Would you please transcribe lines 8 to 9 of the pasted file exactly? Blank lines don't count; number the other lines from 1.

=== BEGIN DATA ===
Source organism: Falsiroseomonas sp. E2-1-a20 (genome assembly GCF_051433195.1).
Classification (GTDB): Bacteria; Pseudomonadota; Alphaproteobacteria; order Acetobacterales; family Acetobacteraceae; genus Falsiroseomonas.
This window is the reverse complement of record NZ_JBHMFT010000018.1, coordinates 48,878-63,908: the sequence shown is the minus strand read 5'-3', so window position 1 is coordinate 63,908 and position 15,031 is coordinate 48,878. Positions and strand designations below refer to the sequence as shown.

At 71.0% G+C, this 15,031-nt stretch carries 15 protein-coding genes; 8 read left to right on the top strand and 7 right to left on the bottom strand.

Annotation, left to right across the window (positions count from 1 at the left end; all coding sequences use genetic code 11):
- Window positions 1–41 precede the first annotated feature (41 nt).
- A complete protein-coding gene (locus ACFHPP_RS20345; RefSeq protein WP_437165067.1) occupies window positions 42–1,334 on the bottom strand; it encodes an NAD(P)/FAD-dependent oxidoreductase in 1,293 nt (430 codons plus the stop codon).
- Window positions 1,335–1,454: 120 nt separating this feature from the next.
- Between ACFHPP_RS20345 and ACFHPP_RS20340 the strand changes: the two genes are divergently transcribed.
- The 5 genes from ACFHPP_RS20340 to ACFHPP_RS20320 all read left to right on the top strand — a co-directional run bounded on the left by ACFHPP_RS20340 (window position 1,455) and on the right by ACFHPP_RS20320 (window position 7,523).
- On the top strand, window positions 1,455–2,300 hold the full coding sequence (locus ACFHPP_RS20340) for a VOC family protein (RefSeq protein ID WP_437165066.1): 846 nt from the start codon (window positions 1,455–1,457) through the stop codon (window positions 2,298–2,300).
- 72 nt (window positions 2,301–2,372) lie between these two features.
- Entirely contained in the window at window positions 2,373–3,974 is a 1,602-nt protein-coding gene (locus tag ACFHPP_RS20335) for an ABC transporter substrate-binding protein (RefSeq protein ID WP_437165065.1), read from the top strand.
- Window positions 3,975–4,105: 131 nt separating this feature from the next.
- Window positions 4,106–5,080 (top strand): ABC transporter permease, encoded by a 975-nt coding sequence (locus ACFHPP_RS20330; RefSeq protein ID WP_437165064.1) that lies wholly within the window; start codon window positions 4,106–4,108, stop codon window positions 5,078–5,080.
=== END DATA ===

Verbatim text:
- Window positions 1,335–1,454: 120 nt separating this feature from the next.
- Between ACFHPP_RS20345 and ACFHPP_RS20340 the strand changes: the two genes are divergently transcribed.